The Women's Business Council (WBC) supported by Government Equalities Office has published Maximising Women's Contribution to Future Economic Growth, a new report on how to make the most of women's contribution to economic growth through all stages of their careers. The Women's Organisation were interested in the suggestions made and wanted to share some key elements within the report.
The report finds that there are currently 2.4 million women in the UK who are not working and want to work, and over 1.3 million women who want to increase the number of hours they work. The WBC argues that by equalising the labour force participation rates of men and women, the UK could further increase GDP per capita growth by 0.5 percentage points per year, with potential gains of 10% of GDP by 2030.
"The WBC makes a series of recommendations in the following areas:
- The urgent need to broaden girls' aspirations and career choices.
- The need for business culture to embrace the benefits of flexible working and support for working parents.
- The potential and opportunity for economic growth of women in the third phase of their working lives.
- The enormous untapped potential in women's entrepreneurialism.
The report's recommendations are addressed to both Government and business, and cover women's opportunities at all stages of their working lives.
There is enormous potential in women’s untapped entrepreneurialism, and a strong case for providing more support for women who want to set up their own businesses
Enterprise is vital for economic growth, national competitiveness and innovation. If women were setting up and running new businesses at the same rate as men, we could have an extra one million female entrepreneurs. They are currently only half as likely to do this, and they and the economy pay the price."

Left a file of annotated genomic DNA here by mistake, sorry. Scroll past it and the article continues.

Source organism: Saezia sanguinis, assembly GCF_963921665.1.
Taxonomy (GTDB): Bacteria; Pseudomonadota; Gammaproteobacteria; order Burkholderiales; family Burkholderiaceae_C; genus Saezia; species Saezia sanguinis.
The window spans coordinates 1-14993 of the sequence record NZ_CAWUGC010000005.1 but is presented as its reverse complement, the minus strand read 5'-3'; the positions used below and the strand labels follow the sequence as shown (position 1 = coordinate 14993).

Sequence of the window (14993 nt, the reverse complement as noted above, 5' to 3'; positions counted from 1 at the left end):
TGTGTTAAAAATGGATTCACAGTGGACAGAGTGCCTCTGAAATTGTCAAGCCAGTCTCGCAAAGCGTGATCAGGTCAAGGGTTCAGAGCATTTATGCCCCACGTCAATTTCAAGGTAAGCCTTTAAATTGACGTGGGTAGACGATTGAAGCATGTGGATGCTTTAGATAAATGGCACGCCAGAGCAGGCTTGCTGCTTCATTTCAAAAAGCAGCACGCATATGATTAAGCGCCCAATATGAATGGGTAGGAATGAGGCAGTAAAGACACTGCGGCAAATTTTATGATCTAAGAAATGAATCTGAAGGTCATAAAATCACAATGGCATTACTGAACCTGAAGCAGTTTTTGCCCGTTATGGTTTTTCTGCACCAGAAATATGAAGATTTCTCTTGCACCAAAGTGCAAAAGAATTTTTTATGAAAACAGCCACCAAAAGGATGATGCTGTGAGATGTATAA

The report has made several recommendations for action in this area.
The key ones are:
The key ones are:
1. "Business should utilise the British Chambers of Commerce women’s business networks and support joint working between schools and organisations like Everywoman, to promote an industry-led approach that will raise girls’ awareness of enterprise as a career opportunity."
2. "Financial institutions should ensure they market their services to women who want to set up their own business."
3. "Government should broaden its messages on what an enterprise is and ensure inclusive marketing of support services, in recognition of the differences between male and female entrepreneurs."
The full report is at http://womensbusinesscouncil.dcms.gov.uk
If you are a woman in the Merseyside area looking to take on board some of these suggestions and utilise networks and support for women entrepreneurs and budding business women then please contact The Women's Organisation on 0151 706 8111 or email@example.com